New Astronaut Candidates Take Center Stage at the Johnson Space Center4 min read

America’s eight new astronaut candidates made their first appearance in front of the media today at  NASA’s Johnson Space Center in Houston.

“For more than 50 years now…the Johnson Space Center has been the home of America’s spaceflight, and it will be your new home,”  NASA Administrator Charles Bolden told the new candidates as he welcomed them.

“They not only have the right stuff…they represent the full tapestry of America,” Bolden said.  “These next generation of explorers will be among those who plan and carry out the first human missions to an asteroid or on to Mars. Their journey begins now, and the nation will be right beside them reaching for the stars.”

The astronaut candidates are Josh A. Cassada and Victor J. Glover, both lieutenant commanders in the U.S. Navy; Tyler N. “Nick” Hague, a lieutenant colonel in the U.S. Air Force; Christina M. Hammock; Nicole Aunapu Mann, a major in the U.S. Marine Corps; Anne C. McClain and Andrew R. Morgan, both majors in the U.S. Army; and Jessica U. Meir.

They were selected from more than 6,100 applicants through a rigorous process. The first call for applications went out almost a year and a half ago, and NASA selected the top 120 candidates and brought them to the Johnson Space Center for interviews and evaluations. The selection board chose the top 49 candidates from that pool and conducted even more tests and evaluations. From that group, the eight were selected.

But that was just the beginning. Their training, which will last for two years, has already started in Houston.  The candidates will focus on a variety of technical training activities to prepare for missions that will help the agency push the boundaries of exploration and travel to new destinations in the solar system. Many of them are still in the process of moving their families to their new hometown.

2013 Astronaut Class

2013 Astronaut Class

“Folks often wonder what they’ve signed up for after we get them to Houston,” said Bob Behnken, NASA chief astronaut.  “The training for this group in the near term will focus on the space station and  understanding the operations on board. These candidates will all fill support roles for station crews that will be flying. They also will receive T-38 training and will get some aviation background under their belt. We will also visit the NASA centers around the country to understand all the things that go into what makes NASA what it is.”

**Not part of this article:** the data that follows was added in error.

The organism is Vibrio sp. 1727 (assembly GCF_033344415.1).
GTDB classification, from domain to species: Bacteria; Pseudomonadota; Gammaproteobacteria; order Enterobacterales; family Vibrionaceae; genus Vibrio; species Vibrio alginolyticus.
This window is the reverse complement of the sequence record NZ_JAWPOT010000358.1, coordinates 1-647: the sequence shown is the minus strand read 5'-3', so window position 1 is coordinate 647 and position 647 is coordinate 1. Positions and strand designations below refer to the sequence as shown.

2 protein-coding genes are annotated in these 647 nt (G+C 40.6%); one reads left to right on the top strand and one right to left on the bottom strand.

Many of the media present asked the astronaut candidates what had inspired them to become astronauts.

“I had a science teacher in the fifth grade, and he told me that I’d make a good engineer,” Glover said. “It’s all because of that day when Mr. Hargrove told me that and had a belief in me.”

“When I was in fourth grade, we lived in San Antonio. We had to write about famous Texans,” Morgan said. “I wrote to Apollo astronaut Alan Bean, and I actually received a letter back from him. I was convinced that was my acceptance as an astronaut candidate.”

The astronaut candidates also spoke directly to young students who may be considering their future paths.

“None of us would be sitting here without the mentors we had growing up,” McClain said. “We all took different paths to get here. Find something you are passionate about, something you enjoy doing and something you will be very satisfied with. Try to become the top of your field. Don’t think about what you are accomplishing but how you are accomplishing it,” McClain said.

“Set a goal and figure out the steps you need to get there,” Hague said. “Keep working hard and don’t take no for an answer.”

Bolden also spoke about the updated Global Exploration Roadmap (GER), released publicly Tuesday. The roadmap reflects the work of 12 space agencies of the International Space Exploration Coordination Group. It highlights the international space community’s shared interest in pursuing deep space exploration and reflects the degree of international cooperation on a unified deep space exploration strategic roadmap.

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Source: NASA

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